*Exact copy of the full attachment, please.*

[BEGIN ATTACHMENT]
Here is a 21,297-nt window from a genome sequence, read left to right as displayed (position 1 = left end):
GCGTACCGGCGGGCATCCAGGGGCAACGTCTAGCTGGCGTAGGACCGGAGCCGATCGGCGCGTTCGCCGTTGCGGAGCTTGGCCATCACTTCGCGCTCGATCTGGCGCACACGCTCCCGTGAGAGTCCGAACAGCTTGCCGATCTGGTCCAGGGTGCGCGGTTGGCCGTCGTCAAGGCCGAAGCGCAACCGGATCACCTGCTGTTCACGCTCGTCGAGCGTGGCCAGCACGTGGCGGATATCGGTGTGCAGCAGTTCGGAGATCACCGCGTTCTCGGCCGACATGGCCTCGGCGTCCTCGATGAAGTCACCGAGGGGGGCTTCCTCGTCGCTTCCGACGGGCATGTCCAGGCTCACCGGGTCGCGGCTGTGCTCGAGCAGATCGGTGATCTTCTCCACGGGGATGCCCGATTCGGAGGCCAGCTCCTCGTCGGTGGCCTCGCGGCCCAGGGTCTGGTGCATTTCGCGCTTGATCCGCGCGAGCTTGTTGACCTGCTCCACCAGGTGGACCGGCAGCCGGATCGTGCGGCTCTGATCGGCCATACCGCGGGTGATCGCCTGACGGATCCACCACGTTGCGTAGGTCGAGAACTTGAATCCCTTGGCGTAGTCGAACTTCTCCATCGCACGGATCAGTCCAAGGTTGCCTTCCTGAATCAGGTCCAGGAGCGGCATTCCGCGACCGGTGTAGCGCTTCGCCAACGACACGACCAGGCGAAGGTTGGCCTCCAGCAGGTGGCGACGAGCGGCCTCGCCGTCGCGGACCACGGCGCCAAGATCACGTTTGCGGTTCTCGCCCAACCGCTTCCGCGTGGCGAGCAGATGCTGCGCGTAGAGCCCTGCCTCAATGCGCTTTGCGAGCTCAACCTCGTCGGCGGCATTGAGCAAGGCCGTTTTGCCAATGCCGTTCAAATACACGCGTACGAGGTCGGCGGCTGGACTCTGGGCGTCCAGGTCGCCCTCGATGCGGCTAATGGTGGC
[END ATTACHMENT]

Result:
Here is a 21,297-nt window from a genome sequence, read left to right as displayed (position 1 = left end):
GCGTACCGGCGGGCATCCAGGGGCAACGTCTAGCTGGCGTAGGACCGGAGCCGATCGGCGCGTTCGCCGTTGCGGAGCTTGGCCATCACTTCGCGCTCGATCTGGCGCACACGCTCCCGTGAGAGTCCGAACAGCTTGCCGATCTGGTCCAGGGTGCGCGGTTGGCCGTCGTCAAGGCCGAAGCGCAACCGGATCACCTGCTGTTCACGCTCGTCGAGCGTGGCCAGCACGTGGCGGATATCGGTGTGCAGCAGTTCGGAGATCACCGCGTTCTCGGCCGACATGGCCTCGGCGTCCTCGATGAAGTCACCGAGGGGGGCTTCCTCGTCGCTTCCGACGGGCATGTCCAGGCTCACCGGGTCGCGGCTGTGCTCGAGCAGATCGGTGATCTTCTCCACGGGGATGCCCGATTCGGAGGCCAGCTCCTCGTCGGTGGCCTCGCGGCCCAGGGTCTGGTGCATTTCGCGCTTGATCCGCGCGAGCTTGTTGACCTGCTCCACCAGGTGGACCGGCAGCCGGATCGTGCGGCTCTGATCGGCCATACCGCGGGTGATCGCCTGACGGATCCACCACGTTGCGTAGGTCGAGAACTTGAATCCCTTGGCGTAGTCGAACTTCTCCATCGCACGGATCAGTCCAAGGTTGCCTTCCTGAATCAGGTCCAGGAGCGGCATTCCGCGACCGGTGTAGCGCTTCGCCAACGACACGACCAGGCGAAGGTTGGCCTCCAGCAGGTGGCGACGAGCGGCCTCGCCGTCGCGGACCACGGCGCCAAGATCACGTTTGCGGTTCTCGCCCAACCGCTTCCGCGTGGCGAGCAGATGCTGCGCGTAGAGCCCTGCCTCAATGCGCTTTGCGAGCTCAACCTCGTCGGCGGCATTGAGCAAGGCCGTTTTGCCAATGCCGTTCAAATACACGCGTACGAGGTCGGCGGCTGGACTCTGGGCGTCCAGGTCGCCCTCGATGCGGCTAATGGTGGC